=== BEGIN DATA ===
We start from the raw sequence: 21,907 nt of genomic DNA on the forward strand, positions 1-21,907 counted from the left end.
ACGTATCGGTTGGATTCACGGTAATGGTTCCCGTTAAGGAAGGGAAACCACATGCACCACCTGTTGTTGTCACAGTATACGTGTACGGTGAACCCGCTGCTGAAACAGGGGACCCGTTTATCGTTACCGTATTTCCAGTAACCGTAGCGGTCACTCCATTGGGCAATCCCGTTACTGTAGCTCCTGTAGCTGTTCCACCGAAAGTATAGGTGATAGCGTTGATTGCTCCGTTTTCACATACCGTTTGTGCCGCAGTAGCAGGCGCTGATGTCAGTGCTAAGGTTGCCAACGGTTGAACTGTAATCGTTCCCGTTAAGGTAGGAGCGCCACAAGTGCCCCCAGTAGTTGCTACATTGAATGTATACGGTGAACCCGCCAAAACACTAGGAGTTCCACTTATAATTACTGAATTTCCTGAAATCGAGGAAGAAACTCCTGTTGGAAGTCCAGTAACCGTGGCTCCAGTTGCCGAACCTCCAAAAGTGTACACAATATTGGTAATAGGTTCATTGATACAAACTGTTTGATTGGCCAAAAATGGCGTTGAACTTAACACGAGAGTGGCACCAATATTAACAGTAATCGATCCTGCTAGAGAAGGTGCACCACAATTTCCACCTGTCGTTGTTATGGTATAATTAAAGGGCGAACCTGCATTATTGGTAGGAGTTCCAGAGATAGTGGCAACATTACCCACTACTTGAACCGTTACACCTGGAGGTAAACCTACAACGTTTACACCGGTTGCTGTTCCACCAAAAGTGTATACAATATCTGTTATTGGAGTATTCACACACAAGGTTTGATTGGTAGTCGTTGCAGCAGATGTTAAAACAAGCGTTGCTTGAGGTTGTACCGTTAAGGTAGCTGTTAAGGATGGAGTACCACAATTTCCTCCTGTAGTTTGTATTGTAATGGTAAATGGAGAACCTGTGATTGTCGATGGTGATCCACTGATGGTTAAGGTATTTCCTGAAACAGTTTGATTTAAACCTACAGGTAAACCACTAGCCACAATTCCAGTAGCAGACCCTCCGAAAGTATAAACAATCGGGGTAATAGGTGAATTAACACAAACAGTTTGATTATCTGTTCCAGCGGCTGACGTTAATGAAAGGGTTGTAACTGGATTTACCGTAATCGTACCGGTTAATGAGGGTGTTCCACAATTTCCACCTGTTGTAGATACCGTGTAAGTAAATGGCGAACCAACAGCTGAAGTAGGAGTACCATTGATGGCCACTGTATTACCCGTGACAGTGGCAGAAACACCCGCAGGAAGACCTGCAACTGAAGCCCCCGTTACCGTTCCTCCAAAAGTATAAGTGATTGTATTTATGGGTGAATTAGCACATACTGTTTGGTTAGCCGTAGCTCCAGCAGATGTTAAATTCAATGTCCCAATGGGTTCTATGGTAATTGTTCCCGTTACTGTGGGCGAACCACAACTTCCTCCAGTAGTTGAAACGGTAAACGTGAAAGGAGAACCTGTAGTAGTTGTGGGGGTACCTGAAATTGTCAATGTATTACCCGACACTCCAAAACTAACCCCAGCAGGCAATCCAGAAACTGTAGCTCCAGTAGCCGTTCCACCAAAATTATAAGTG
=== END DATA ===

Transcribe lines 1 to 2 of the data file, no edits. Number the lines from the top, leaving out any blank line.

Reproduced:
We start from the raw sequence: 21,907 nt of genomic DNA on the forward strand, positions 1-21,907 counted from the left end.
ACGTATCGGTTGGATTCACGGTAATGGTTCCCGTTAAGGAAGGGAAACCACATGCACCACCTGTTGTTGTCACAGTATACGTGTACGGTGAACCCGCTGCTGAAACAGGGGACCCGTTTATCGTTACCGTATTTCCAGTAACCGTAGCGGTCACTCCATTGGGCAATCCCGTTACTGTAGCTCCTGTAGCTGTTCCACCGAAAGTATAGGTGATAGCGTTGATTGCTCCGTTTTCACATACCGTTTGTGCCGCAGTAGCAGGCGCTGATGTCAGTGCTAAGGTTGCCAACGGTTGAACTGTAATCGTTCCCGTTAAGGTAGGAGCGCCACAAGTGCCCCCAGTAGTTGCTACATTGAATGTATACGGTGAACCCGCCAAAACACTAGGAGTTCCACTTATAATTACTGAATTTCCTGAAATCGAGGAAGAAACTCCTGTTGGAAGTCCAGTAACCGTGGCTCCAGTTGCCGAACCTCCAAAAGTGTACACAATATTGGTAATAGGTTCATTGATACAAACTGTTTGATTGGCCAAAAATGGCGTTGAACTTAACACGAGAGTGGCACCAATATTAACAGTAATCGATCCTGCTAGAGAAGGTGCACCACAATTTCCACCTGTCGTTGTTATGGTATAATTAAAGGGCGAACCTGCATTATTGGTAGGAGTTCCAGAGATAGTGGCAACATTACCCACTACTTGAACCGTTACACCTGGAGGTAAACCTACAACGTTTACACCGGTTGCTGTTCCACCAAAAGTGTATACAATATCTGTTATTGGAGTATTCACACACAAGGTTTGATTGGTAGTCGTTGCAGCAGATGTTAAAACAAGCGTTGCTTGAGGTTGTACCGTTAAGGTAGCTGTTAAGGATGGAGTACCACAATTTCCTCCTGTAGTTTGTATTGTAATGGTAAATGGAGAACCTGTGATTGTCGATGGTGATCCACTGATGGTTAAGGTATTTCCTGAAACAGTTTGATTTAAACCTACAGGTAAACCACTAGCCACAATTCCAGTAGCAGACCCTCCGAAAGTATAAACAATCGGGGTAATAGGTGAATTAACACAAACAGTTTGATTATCTGTTCCAGCGGCTGACGTTAATGAAAGGGTTGTAACTGGATTTACCGTAATCGTACCGGTTAATGAGGGTGTTCCACAATTTCCACCTGTTGTAGATACCGTGTAAGTAAATGGCGAACCAACAGCTGAAGTAGGAGTACCATTGATGGCCACTGTATTACCCGTGACAGTGGCAGAAACACCCGCAGGAAGACCTGCAACTGAAGCCCCCGTTACCGTTCCTCCAAAAGTATAAGTGATTGTATTTATGGGTGAATTAGCACATACTGTTTGGTTAGCCGTAGCTCCAGCAGATGTTAAATTCAATGTCCCAATGGGTTCTATGGTAATTGTTCCCGTTACTGTGGGCGAACCACAACTTCCTCCAGTAGTTGAAACGGTAAACGTGAAAGGAGAACCTGTAGTAGTTGTGGGGGTACCTGAAATTGTCAATGTATTACCCGACACTCCAAAACTAACCCCAGCAGGCAATCCAGAAACTGTAGCTCCAGTAGCCGTTCCACCAAAATTATAAGTG